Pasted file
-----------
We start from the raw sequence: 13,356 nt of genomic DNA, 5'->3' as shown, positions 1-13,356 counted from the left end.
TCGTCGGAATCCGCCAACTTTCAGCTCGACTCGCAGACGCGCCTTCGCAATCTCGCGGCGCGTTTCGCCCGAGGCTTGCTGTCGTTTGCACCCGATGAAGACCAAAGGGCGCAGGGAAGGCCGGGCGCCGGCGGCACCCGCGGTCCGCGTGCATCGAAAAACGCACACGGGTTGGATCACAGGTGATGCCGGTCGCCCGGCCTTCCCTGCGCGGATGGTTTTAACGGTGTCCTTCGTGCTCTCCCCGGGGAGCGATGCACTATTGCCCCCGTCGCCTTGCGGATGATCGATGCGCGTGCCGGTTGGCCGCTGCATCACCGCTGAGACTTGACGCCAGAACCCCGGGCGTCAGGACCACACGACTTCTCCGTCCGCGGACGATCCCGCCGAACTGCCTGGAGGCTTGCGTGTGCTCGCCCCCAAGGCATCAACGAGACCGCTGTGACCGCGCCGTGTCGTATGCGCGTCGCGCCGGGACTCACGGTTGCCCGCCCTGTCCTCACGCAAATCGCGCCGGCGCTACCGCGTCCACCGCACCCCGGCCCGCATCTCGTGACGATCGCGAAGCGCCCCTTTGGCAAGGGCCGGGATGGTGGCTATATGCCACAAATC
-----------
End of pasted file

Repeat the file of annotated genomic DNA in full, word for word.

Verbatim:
We start from the raw sequence: 13,356 nt of genomic DNA, 5'->3' as shown, positions 1-13,356 counted from the left end.
TCGTCGGAATCCGCCAACTTTCAGCTCGACTCGCAGACGCGCCTTCGCAATCTCGCGGCGCGTTTCGCCCGAGGCTTGCTGTCGTTTGCACCCGATGAAGACCAAAGGGCGCAGGGAAGGCCGGGCGCCGGCGGCACCCGCGGTCCGCGTGCATCGAAAAACGCACACGGGTTGGATCACAGGTGATGCCGGTCGCCCGGCCTTCCCTGCGCGGATGGTTTTAACGGTGTCCTTCGTGCTCTCCCCGGGGAGCGATGCACTATTGCCCCCGTCGCCTTGCGGATGATCGATGCGCGTGCCGGTTGGCCGCTGCATCACCGCTGAGACTTGACGCCAGAACCCCGGGCGTCAGGACCACACGACTTCTCCGTCCGCGGACGATCCCGCCGAACTGCCTGGAGGCTTGCGTGTGCTCGCCCCCAAGGCATCAACGAGACCGCTGTGACCGCGCCGTGTCGTATGCGCGTCGCGCCGGGACTCACGGTTGCCCGCCCTGTCCTCACGCAAATCGCGCCGGCGCTACCGCGTCCACCGCACCCCGGCCCGCATCTCGTGACGATCGCGAAGCGCCCCTTTGGCAAGGGCCGGGATGGTGGCTATATGCCACAAATC